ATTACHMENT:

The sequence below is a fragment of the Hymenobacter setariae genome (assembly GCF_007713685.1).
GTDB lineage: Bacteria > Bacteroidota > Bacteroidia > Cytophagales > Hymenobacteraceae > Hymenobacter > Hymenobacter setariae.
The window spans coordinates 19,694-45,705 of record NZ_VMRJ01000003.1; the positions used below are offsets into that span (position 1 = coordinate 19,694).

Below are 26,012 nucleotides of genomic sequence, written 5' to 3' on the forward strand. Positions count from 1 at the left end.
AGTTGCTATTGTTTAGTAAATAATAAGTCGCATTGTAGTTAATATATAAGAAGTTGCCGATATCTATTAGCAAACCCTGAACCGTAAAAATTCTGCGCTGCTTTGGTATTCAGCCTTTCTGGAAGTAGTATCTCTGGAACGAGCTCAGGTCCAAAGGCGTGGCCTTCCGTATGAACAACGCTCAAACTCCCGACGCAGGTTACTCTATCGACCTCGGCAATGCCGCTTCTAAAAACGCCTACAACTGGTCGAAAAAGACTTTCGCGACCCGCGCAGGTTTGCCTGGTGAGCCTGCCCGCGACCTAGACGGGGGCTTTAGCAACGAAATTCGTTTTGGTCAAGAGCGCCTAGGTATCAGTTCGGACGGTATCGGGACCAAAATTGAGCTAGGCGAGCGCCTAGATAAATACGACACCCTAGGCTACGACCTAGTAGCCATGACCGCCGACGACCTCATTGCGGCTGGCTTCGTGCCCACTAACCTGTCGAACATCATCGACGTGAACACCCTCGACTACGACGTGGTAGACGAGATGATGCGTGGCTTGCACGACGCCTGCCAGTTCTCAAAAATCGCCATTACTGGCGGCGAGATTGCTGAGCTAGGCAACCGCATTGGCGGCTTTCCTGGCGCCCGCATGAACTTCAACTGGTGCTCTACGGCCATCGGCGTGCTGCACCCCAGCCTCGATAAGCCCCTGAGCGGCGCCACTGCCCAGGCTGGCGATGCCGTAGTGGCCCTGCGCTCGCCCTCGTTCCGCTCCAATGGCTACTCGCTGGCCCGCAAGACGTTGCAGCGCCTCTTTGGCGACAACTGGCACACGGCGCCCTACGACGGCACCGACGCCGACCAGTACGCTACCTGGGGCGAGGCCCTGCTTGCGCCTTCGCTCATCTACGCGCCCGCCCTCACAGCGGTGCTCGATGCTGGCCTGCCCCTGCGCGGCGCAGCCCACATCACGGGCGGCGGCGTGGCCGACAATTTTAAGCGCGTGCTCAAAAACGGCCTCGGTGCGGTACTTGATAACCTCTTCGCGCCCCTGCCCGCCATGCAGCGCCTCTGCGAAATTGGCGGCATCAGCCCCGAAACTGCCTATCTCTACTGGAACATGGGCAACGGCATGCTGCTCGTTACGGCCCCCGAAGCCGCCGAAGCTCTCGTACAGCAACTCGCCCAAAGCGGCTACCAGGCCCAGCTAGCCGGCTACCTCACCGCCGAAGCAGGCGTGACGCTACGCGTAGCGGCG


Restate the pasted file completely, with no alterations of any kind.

The sequence below is a fragment of the Hymenobacter setariae genome (assembly GCF_007713685.1).
GTDB lineage: Bacteria > Bacteroidota > Bacteroidia > Cytophagales > Hymenobacteraceae > Hymenobacter > Hymenobacter setariae.
The window spans coordinates 19,694-45,705 of record NZ_VMRJ01000003.1; the positions used below are offsets into that span (position 1 = coordinate 19,694).

Below are 26,012 nucleotides of genomic sequence, written 5' to 3' on the forward strand. Positions count from 1 at the left end.
AGTTGCTATTGTTTAGTAAATAATAAGTCGCATTGTAGTTAATATATAAGAAGTTGCCGATATCTATTAGCAAACCCTGAACCGTAAAAATTCTGCGCTGCTTTGGTATTCAGCCTTTCTGGAAGTAGTATCTCTGGAACGAGCTCAGGTCCAAAGGCGTGGCCTTCCGTATGAACAACGCTCAAACTCCCGACGCAGGTTACTCTATCGACCTCGGCAATGCCGCTTCTAAAAACGCCTACAACTGGTCGAAAAAGACTTTCGCGACCCGCGCAGGTTTGCCTGGTGAGCCTGCCCGCGACCTAGACGGGGGCTTTAGCAACGAAATTCGTTTTGGTCAAGAGCGCCTAGGTATCAGTTCGGACGGTATCGGGACCAAAATTGAGCTAGGCGAGCGCCTAGATAAATACGACACCCTAGGCTACGACCTAGTAGCCATGACCGCCGACGACCTCATTGCGGCTGGCTTCGTGCCCACTAACCTGTCGAACATCATCGACGTGAACACCCTCGACTACGACGTGGTAGACGAGATGATGCGTGGCTTGCACGACGCCTGCCAGTTCTCAAAAATCGCCATTACTGGCGGCGAGATTGCTGAGCTAGGCAACCGCATTGGCGGCTTTCCTGGCGCCCGCATGAACTTCAACTGGTGCTCTACGGCCATCGGCGTGCTGCACCCCAGCCTCGATAAGCCCCTGAGCGGCGCCACTGCCCAGGCTGGCGATGCCGTAGTGGCCCTGCGCTCGCCCTCGTTCCGCTCCAATGGCTACTCGCTGGCCCGCAAGACGTTGCAGCGCCTCTTTGGCGACAACTGGCACACGGCGCCCTACGACGGCACCGACGCCGACCAGTACGCTACCTGGGGCGAGGCCCTGCTTGCGCCTTCGCTCATCTACGCGCCCGCCCTCACAGCGGTGCTCGATGCTGGCCTGCCCCTGCGCGGCGCAGCCCACATCACGGGCGGCGGCGTGGCCGACAATTTTAAGCGCGTGCTCAAAAACGGCCTCGGTGCGGTACTTGATAACCTCTTCGCGCCCCTGCCCGCCATGCAGCGCCTCTGCGAAATTGGCGGCATCAGCCCCGAAACTGCCTATCTCTACTGGAACATGGGCAACGGCATGCTGCTCGTTACGGCCCCCGAAGCCGCCGAAGCTCTCGTACAGCAACTCGCCCAAAGCGGCTACCAGGCCCAGCTAGCCGGCTACCTCACCGCCGAAGCAGGCGTGACGCTACGCGTAGCGGCG